Energy and Natural Resources

Researchers Invent Nanoscale Battery Structure

10 November 2014

Researchers at the University of Maryland have invented a tiny structure that includes all the components of a battery that they say could bring about the ultimate miniaturization of energy storage components. (Watch a video.)

The structure is called a nanopore and it is a tiny hole in a ceramic sheet that holds electrolyte to carry the electrical charge between nanotube electrodes at either end. The existing device is a test, but the battery reportedly performs well. Chanyuan Liu, a graduate student in materials science and engineering, says that it can be fully charged in 12 minutes and recharged thousands of time.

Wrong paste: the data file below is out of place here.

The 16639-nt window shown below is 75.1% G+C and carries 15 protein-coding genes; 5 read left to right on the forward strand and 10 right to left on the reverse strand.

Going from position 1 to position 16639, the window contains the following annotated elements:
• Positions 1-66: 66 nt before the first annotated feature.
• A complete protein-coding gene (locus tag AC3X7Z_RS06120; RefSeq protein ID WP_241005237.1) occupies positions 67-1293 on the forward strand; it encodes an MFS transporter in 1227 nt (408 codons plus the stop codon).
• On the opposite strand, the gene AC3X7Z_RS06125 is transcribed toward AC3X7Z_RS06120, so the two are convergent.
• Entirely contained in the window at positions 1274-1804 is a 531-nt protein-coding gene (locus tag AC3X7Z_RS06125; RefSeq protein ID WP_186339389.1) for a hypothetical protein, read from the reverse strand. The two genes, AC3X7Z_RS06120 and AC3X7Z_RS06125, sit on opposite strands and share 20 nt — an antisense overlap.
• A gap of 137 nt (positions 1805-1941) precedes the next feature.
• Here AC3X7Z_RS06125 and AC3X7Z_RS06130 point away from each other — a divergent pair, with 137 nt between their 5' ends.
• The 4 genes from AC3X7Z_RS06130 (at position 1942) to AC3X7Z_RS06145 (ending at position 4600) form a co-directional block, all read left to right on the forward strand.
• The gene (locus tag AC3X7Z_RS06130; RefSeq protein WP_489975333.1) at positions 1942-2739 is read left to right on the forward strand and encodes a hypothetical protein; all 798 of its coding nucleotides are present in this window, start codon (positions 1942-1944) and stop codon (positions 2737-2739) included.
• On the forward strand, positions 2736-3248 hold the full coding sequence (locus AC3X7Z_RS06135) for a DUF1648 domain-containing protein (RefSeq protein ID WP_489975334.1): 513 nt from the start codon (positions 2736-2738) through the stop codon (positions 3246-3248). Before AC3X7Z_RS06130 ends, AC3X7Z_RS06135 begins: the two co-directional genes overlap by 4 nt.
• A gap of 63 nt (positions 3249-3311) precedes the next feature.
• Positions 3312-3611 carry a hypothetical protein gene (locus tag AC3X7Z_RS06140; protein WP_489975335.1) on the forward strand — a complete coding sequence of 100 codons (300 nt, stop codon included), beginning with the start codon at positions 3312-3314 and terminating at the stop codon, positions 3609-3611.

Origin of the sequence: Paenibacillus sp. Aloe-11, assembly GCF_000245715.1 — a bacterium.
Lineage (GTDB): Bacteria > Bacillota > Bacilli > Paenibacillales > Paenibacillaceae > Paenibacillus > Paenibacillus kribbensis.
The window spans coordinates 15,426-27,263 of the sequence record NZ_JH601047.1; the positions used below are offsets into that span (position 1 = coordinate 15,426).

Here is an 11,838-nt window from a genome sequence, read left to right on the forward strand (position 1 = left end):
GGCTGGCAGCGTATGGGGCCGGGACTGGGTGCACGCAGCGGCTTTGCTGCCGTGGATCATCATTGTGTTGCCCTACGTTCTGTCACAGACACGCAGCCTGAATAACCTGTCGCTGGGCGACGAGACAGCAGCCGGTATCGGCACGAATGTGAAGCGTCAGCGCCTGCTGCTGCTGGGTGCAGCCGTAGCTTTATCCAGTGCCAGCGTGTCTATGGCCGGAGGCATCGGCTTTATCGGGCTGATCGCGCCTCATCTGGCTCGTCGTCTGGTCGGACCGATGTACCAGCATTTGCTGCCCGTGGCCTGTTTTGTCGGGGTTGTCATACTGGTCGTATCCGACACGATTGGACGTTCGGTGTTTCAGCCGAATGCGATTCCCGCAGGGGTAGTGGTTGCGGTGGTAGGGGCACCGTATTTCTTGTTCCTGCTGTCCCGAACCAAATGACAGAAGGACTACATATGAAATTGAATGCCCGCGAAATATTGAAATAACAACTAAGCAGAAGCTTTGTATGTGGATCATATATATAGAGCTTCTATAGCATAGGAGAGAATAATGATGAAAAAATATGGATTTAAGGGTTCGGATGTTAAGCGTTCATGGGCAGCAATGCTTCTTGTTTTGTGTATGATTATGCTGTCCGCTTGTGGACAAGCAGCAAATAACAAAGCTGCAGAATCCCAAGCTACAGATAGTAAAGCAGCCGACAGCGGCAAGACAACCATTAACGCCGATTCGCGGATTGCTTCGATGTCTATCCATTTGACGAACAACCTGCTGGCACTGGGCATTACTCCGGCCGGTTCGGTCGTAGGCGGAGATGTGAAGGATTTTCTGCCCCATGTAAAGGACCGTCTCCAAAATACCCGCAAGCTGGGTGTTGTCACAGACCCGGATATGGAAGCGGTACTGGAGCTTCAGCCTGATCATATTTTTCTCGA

Researchers say that many millions of these nanopores can be crammed into one larger battery the size of a postage stamp. One of the reasons the researchers think this unit is so successful is because each nanopore is shaped just like the others, which allows them to pack the tiny thin batteries together efficiently. Modeling shows that the unique design of the nanopore battery is responsible for its success.

The space inside the holes is so small that the space they take up, added together, would be no more than a grain of sand.

More Resources:

IHS Energy Storage Intelligence Service

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